Monday’s unanimous Supreme Court ruling that the NCAA can’t limit “educational benefits” to student-athletes apparently paves the way for universities, especially those who have the largest and most successful athletic departments, to begin providing legal compensation to athletes while enrolled in college.
The NCAA has been trying to outrun this decision by leading the charge to change its rules that would allow athletes to profit from their names, images and likenesses (NIL). Six states have NIL legislation in place that’s set to take effect July 1. And there’s a congressional push for federal NIL rules that would govern how college athletes earn money for sponsorship deals, online endorsements and personal appearances.
College golf is in a unique position with its relationship with the USGA and its Rules of Amateur Status. While NIL reforms might allow college athletes to accept money for participating in instructional clinics or camps, college golfers doing so would be in danger of running afoul of the USGA, which prohibits amateurs from being paid to give golf instruction.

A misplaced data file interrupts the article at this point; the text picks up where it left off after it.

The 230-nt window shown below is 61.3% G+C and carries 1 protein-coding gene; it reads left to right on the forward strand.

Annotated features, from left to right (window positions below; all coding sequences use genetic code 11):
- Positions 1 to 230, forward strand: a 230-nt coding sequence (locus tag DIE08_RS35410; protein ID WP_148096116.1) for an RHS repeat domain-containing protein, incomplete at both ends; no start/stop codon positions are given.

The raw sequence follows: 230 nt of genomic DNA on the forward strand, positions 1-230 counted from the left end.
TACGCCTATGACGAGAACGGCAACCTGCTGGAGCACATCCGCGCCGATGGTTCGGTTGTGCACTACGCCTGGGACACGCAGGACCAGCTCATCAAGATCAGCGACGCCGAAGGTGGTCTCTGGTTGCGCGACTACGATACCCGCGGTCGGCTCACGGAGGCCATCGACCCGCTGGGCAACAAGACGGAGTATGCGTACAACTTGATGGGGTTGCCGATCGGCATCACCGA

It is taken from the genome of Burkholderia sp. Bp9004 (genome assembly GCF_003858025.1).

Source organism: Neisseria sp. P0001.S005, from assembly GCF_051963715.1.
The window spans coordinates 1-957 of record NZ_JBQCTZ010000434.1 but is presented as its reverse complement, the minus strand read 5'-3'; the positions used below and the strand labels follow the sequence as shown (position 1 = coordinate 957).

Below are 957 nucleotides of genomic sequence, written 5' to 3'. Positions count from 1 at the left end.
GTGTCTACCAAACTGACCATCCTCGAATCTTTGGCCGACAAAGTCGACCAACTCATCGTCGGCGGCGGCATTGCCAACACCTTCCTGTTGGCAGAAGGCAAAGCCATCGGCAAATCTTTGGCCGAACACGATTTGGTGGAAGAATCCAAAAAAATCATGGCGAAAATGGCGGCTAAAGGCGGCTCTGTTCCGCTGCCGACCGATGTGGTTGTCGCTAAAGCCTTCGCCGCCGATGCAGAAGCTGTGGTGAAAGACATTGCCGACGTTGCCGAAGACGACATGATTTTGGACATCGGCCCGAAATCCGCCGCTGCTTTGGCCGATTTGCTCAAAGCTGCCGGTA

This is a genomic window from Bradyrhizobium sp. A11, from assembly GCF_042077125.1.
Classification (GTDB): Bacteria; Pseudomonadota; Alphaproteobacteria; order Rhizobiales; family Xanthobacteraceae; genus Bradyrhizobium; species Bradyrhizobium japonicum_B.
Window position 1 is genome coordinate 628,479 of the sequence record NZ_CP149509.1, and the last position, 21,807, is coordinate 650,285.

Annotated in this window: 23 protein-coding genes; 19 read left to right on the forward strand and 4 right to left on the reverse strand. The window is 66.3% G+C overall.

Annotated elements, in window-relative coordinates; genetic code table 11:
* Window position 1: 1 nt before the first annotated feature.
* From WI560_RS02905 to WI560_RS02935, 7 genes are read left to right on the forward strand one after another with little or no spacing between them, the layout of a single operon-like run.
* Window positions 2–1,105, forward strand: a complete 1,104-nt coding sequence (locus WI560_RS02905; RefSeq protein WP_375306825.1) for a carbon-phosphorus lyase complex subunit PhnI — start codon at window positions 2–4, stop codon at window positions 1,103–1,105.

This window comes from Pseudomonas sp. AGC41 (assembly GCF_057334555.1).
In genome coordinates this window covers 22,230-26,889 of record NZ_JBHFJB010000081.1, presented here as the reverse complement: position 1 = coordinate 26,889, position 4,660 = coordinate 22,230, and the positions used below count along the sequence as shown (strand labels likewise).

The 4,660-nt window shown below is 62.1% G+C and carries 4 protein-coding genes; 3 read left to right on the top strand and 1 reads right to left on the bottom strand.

If other college athletes are allowed to sign endorsement deals while still in school, college golfers would be prevented from being paid to endorse a product and still remain an amateur under USGA rules.
While schools have deals with shoe and apparel companies that golf teams benefit from, college players usually choose their own golf equipment. In the college game, those in men’s programs, especially the top players, have “promotional” arrangements with equipment companies to play their clubs. Such arrangements are allowed by the USGA, which says that amateurs of “golf skill and reputation” can accept free equipment.
NCAA President Mark Emmert last week was adamant trying to convince member schools to pass NIL legislation by July 1. If they don’t, he will take action himself, he said.
Emmert told The Associated Press on Monday that the high court’s ruling makes going about the NIL reforms “more complicated” but “doesn’t mean we can’t and we shouldn’t.”